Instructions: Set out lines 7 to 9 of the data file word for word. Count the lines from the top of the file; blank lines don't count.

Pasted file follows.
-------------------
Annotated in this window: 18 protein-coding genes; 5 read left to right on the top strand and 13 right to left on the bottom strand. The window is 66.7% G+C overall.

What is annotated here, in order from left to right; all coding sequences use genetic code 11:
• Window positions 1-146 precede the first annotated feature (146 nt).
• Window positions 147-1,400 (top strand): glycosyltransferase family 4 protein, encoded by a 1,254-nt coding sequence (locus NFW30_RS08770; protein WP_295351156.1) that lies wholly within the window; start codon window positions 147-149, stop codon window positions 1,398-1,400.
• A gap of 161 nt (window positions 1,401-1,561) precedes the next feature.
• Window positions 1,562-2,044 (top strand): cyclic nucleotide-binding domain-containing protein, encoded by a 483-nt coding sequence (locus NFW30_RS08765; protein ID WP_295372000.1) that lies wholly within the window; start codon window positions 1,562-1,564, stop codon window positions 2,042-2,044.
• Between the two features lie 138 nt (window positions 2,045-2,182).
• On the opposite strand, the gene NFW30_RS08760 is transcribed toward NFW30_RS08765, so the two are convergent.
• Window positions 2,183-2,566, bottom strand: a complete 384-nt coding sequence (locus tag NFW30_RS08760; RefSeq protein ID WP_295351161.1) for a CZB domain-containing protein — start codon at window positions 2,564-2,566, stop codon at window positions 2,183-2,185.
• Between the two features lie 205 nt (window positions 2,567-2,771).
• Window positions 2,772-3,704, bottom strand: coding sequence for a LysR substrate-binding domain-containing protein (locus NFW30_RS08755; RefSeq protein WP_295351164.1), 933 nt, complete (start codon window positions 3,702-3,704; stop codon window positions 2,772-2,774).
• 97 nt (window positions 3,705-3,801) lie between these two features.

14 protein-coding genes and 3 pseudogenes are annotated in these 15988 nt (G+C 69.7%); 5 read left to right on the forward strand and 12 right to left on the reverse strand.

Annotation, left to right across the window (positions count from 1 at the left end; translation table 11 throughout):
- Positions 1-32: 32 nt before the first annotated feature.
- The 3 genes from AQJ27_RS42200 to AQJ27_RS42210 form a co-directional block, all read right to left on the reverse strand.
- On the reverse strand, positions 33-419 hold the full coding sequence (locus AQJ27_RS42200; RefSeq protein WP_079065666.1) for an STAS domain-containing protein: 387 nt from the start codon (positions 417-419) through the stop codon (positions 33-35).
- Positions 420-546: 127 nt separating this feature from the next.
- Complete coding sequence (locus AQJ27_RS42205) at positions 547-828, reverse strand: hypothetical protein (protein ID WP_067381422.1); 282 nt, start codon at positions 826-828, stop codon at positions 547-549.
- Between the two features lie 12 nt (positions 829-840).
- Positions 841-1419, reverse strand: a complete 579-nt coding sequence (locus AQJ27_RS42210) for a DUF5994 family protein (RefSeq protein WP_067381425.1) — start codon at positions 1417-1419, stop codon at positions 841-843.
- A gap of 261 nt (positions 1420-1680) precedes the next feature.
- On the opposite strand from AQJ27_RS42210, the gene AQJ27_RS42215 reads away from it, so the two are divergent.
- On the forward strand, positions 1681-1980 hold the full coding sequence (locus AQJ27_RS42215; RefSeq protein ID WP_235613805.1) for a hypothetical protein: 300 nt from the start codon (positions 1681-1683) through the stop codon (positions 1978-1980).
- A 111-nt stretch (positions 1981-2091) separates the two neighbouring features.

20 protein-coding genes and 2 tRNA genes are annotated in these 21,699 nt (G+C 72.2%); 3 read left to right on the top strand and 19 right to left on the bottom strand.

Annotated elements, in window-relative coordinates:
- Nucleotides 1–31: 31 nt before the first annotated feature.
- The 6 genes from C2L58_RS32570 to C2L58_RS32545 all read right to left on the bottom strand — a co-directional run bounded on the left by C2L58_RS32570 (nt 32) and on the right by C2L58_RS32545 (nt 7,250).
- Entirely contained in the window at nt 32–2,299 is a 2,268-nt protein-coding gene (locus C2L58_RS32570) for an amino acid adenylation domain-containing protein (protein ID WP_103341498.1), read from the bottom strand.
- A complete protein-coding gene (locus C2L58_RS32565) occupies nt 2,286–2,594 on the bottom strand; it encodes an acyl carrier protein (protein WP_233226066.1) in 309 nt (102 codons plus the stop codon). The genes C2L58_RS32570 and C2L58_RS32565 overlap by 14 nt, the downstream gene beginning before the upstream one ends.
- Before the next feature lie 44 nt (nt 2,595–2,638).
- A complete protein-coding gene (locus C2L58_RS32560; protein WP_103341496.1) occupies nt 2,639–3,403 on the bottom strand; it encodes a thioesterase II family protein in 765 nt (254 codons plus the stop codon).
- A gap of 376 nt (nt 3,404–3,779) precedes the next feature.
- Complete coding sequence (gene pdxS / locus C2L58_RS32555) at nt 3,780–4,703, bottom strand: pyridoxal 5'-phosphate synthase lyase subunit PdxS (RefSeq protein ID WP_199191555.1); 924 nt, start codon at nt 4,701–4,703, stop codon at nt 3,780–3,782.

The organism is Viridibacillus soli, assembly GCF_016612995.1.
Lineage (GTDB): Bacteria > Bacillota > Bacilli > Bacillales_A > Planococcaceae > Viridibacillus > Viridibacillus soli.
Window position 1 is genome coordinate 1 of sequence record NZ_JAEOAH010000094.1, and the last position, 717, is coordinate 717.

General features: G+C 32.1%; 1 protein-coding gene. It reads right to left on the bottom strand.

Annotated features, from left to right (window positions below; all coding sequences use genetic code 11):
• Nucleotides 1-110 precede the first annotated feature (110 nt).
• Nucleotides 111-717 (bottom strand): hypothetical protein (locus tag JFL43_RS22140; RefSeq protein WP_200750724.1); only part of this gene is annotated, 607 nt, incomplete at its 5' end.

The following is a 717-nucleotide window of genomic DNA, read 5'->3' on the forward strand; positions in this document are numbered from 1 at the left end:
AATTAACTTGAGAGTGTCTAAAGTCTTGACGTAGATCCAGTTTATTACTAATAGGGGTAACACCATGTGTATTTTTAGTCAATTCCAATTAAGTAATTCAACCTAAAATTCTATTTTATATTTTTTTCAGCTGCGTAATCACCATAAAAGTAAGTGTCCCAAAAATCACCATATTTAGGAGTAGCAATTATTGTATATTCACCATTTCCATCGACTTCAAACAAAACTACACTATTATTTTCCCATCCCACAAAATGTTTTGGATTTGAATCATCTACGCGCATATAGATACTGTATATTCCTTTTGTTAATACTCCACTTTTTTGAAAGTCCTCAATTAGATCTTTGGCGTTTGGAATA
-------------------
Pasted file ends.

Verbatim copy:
• Between the two features lie 138 nt (window positions 2,045-2,182).
• On the opposite strand, the gene NFW30_RS08760 is transcribed toward NFW30_RS08765, so the two are convergent.
• Window positions 2,183-2,566, bottom strand: a complete 384-nt coding sequence (locus tag NFW30_RS08760; RefSeq protein ID WP_295351161.1) for a CZB domain-containing protein — start codon at window positions 2,564-2,566, stop codon at window positions 2,183-2,185.